80043389 - Current Practices and Future Directions in Pulmonary, Critical Care and Sleep Medicine, The 15th Year

Current Practices and Future Directions in Pulmonary, Critical Care and Sleep Medicine, The 15th Year Banner

Date & Location
Thursday, August 10, 2017 7:00 AM - Sunday, August 13, 2017 12:00 PM   The Meritage, Napa, CA

Target Audience
Critical Care Medicine, Pulmonary Disease


More than 52 million Americans are living with chronic lung disease such as asthma, emphysema, chronic bronchitis and pulmonary fibrosis. Chronic Obstructive Pulmonary Disease (COPD) surpassed estimates and became the third leading cause of death in the United States, responsible for one in ten deaths. Chronic lung diseases caused an estimated 149,200 deaths in 2015, with lung cancer causing an additional 162,500 deaths in 2015. According to the CDC to Centers for Disease Control and Prevention (CDC) National Center for Health statistics, deaths from Chronic lower respiratory disease increased significantly from 2014 to 2015, with 41.6/100,000 deaths being attributed to chronic lower respiratory disease in 2015 (up from 40.5/100,000 in 2014). Not only are these conditions prevalent and morbid, the care results in considerable healthcare utilization and cost. The economic cost of COPD alone was $36 billion in 2014: $32.1 billion in direct health expenditures and $3.9 billion in absenteeism. In addition to being prevalent and morbid, chronic lung disease has become increasingly complex to manage given the overlay with comorbid disease and advancements in diagnostic modalities and therapeutic options. In 2015, 9 new drugs were approved by the U.S. Food and Drug Administration (FDA) for the management of chronic pulmonary diseases, and 3 additional new drugs were approved for lung diseases in 2016, ranging from COPD and asthma to Cystic Fibrosis (CF), lung cancer and pulmonary arterial hypertension. The recent burgeoning of anticoagulant therapies has resulted in new guidelines addressing the use of the many newly available medications for the various thromboembolism diagnoses.

Therefore, there is considerable need for greater education among caregivers to aid in the diagnosis and management of lung disease and critical illness. Further, given that the prevalence of diseases such as COPD are so high in the general population, it is of utmost importance to ensure that primary care doctors have access to up to date and impactful information about screening for and treatment of lung disease, such as that found in the extensive and newly updated Global Initiative for Chronic Obstructive Lung Disease (GOLD) guidelines, which changed the algorithm for grading the severity of COPD and prescribing therapy, including the addition of new treatments in this algorithm. Based on these needs and efforts, the Johns Hopkins Division of Pulmonary and Critical Care Medicine presents Current Practices and Future Directions in Pulmonary, Critical Care and Sleep Medicine: The 15th Year. This review course has been specifically designed to review the most recent innovations in pulmonary, critical care, and sleep medicine for the practicing physician, focusing on the importance of the primary care physician as the gateway to the diagnosis and treatment of lung disease.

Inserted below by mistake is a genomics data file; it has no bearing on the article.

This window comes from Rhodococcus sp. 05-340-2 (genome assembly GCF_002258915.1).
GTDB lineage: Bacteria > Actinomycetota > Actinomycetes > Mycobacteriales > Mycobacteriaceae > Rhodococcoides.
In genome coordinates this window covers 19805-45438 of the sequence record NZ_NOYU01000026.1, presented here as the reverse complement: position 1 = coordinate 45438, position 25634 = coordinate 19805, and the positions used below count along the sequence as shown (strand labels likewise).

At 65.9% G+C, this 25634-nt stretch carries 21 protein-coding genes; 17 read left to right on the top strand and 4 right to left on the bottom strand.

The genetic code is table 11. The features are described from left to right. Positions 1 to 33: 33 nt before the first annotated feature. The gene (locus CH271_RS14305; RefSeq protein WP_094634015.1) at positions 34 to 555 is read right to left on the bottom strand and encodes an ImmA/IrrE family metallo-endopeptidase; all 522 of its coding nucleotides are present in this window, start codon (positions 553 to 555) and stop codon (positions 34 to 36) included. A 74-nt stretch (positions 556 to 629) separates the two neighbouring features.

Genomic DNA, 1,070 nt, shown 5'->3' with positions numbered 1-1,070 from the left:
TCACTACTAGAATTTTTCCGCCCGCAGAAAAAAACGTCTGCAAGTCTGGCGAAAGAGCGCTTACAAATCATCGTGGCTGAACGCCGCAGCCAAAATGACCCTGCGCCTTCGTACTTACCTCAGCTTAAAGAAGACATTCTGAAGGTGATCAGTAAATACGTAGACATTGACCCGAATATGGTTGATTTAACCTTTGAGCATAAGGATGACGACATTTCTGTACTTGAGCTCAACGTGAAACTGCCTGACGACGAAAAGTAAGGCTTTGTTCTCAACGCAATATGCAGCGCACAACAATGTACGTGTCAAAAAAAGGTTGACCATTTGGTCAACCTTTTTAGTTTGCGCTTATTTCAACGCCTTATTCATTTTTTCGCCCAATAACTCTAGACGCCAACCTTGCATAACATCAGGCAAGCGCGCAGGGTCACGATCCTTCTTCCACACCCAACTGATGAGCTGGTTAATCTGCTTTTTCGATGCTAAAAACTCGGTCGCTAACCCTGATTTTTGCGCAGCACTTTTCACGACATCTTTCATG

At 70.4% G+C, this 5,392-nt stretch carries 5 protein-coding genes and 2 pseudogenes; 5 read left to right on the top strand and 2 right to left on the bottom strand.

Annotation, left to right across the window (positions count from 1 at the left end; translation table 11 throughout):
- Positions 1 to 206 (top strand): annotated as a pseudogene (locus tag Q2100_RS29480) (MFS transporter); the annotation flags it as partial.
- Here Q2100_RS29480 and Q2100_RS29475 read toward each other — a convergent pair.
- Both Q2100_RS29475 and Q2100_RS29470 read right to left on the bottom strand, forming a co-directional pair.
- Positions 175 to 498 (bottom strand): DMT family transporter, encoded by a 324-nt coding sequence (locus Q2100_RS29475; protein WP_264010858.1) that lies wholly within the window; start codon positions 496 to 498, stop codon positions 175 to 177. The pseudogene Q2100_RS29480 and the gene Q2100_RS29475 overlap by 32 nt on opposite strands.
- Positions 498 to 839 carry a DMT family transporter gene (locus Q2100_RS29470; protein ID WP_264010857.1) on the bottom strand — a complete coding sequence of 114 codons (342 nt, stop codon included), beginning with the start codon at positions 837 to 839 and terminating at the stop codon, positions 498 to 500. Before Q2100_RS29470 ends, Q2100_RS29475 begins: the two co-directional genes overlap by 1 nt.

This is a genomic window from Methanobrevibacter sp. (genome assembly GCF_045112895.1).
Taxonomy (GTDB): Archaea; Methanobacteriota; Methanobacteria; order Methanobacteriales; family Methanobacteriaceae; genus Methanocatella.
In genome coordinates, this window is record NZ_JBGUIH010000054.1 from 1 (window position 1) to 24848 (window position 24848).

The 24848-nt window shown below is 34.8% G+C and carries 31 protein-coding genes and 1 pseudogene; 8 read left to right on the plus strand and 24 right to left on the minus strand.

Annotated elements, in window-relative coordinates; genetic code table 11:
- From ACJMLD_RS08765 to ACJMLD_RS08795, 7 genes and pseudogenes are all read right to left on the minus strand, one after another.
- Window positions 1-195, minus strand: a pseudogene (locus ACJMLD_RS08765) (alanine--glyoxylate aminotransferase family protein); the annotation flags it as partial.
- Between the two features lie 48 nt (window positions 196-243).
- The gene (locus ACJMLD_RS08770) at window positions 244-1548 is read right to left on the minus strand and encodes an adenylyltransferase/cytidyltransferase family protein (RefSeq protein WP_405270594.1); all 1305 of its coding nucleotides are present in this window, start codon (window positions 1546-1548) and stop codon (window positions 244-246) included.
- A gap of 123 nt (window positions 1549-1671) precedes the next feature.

1. Describe new diagnostic and therapeutic advances in pulmonary disease.
  2. Identify new diagnostic and therapeutic advances in critical care medicine.
  3. Evaluate and manage patients with significant lung disease.
  4. Describe new diagnostic modalities and treatments in sleep medicine.

Please register on this website or call the Johns Hopkins University Office of Continuing Medical Education at (410) 502-9634.



The Johns Hopkins University School of Medicine is accredited by the Accreditation Council for Continuing Medical Education (ACCME) to provide continuing medical education for physicians.


The Johns Hopkins University School of Medicine designates this live activity for a maximum of 22 AMA PRA Category 1 Credits ™. Physicians should claim only the credit commensurate with the extent of their participation in the activity.


Successful completion of this CME activity, which includes participation in the evaluation component, enables the participant to earn up to 22 MOC points in the American Board of Internal Medicine’s (ABIM) Maintenance of Certification (MOC) program. Participants will earn MOC points equivalent to the amount of CME credits claimed for the activity. It is the CME activity provider’s responsibility to submit participant completion information to ACCME for the purpose of granting ABIM MOC credit.


American Academy of Nurse Practitioners National Certification Program accepts AMA PRA Category 1 Credit™ from organizations accredited by the ACCME.

American Academy of Physician Assistants (AAPA) accepts certificates of participation for educational activities certified for AMA PRA Category 1 Credit™ from organizations accredited by ACCME. Physician assistants may receive a maximum of 22 AAPA Category 1 CME credits for completing this program.

Application has been made to the American Association for Respiratory Care (AARC) for continuing education contact hours for respiratory therapists.

American Nurses Credentialing Center (ANCC) accepts AMA PRA Category 1 Credit™ from organizations accredited by the ACCME. 

The Johns Hopkins University has approved this activity for 22 contact hours for non-physicians.